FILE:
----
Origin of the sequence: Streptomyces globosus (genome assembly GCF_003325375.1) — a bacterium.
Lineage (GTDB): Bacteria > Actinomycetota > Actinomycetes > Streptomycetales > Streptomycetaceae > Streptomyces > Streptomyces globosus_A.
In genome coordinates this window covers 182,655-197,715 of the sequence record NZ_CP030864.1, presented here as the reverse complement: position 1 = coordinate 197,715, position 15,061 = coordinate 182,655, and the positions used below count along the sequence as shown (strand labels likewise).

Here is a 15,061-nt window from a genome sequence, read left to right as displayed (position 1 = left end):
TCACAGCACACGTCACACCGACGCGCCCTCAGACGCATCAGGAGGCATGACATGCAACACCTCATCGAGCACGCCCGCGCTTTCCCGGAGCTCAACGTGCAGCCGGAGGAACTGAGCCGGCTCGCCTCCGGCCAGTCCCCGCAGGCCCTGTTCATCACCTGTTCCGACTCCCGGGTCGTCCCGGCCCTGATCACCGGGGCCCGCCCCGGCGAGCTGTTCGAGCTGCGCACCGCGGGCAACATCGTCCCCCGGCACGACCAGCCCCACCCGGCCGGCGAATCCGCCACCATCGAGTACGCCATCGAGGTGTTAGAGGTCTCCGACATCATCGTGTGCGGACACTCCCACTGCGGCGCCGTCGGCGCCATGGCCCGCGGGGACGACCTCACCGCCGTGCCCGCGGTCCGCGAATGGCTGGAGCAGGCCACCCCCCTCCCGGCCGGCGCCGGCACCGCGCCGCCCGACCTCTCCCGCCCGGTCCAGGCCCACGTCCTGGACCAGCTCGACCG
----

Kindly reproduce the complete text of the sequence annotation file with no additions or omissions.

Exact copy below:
Origin of the sequence: Streptomyces globosus (genome assembly GCF_003325375.1) — a bacterium.
Lineage (GTDB): Bacteria > Actinomycetota > Actinomycetes > Streptomycetales > Streptomycetaceae > Streptomyces > Streptomyces globosus_A.
In genome coordinates this window covers 182,655-197,715 of the sequence record NZ_CP030864.1, presented here as the reverse complement: position 1 = coordinate 197,715, position 15,061 = coordinate 182,655, and the positions used below count along the sequence as shown (strand labels likewise).

Here is a 15,061-nt window from a genome sequence, read left to right as displayed (position 1 = left end):
TCACAGCACACGTCACACCGACGCGCCCTCAGACGCATCAGGAGGCATGACATGCAACACCTCATCGAGCACGCCCGCGCTTTCCCGGAGCTCAACGTGCAGCCGGAGGAACTGAGCCGGCTCGCCTCCGGCCAGTCCCCGCAGGCCCTGTTCATCACCTGTTCCGACTCCCGGGTCGTCCCGGCCCTGATCACCGGGGCCCGCCCCGGCGAGCTGTTCGAGCTGCGCACCGCGGGCAACATCGTCCCCCGGCACGACCAGCCCCACCCGGCCGGCGAATCCGCCACCATCGAGTACGCCATCGAGGTGTTAGAGGTCTCCGACATCATCGTGTGCGGACACTCCCACTGCGGCGCCGTCGGCGCCATGGCCCGCGGGGACGACCTCACCGCCGTGCCCGCGGTCCGCGAATGGCTGGAGCAGGCCACCCCCCTCCCGGCCGGCGCCGGCACCGCGCCGCCCGACCTCTCCCGCCCGGTCCAGGCCCACGTCCTGGACCAGCTCGACCG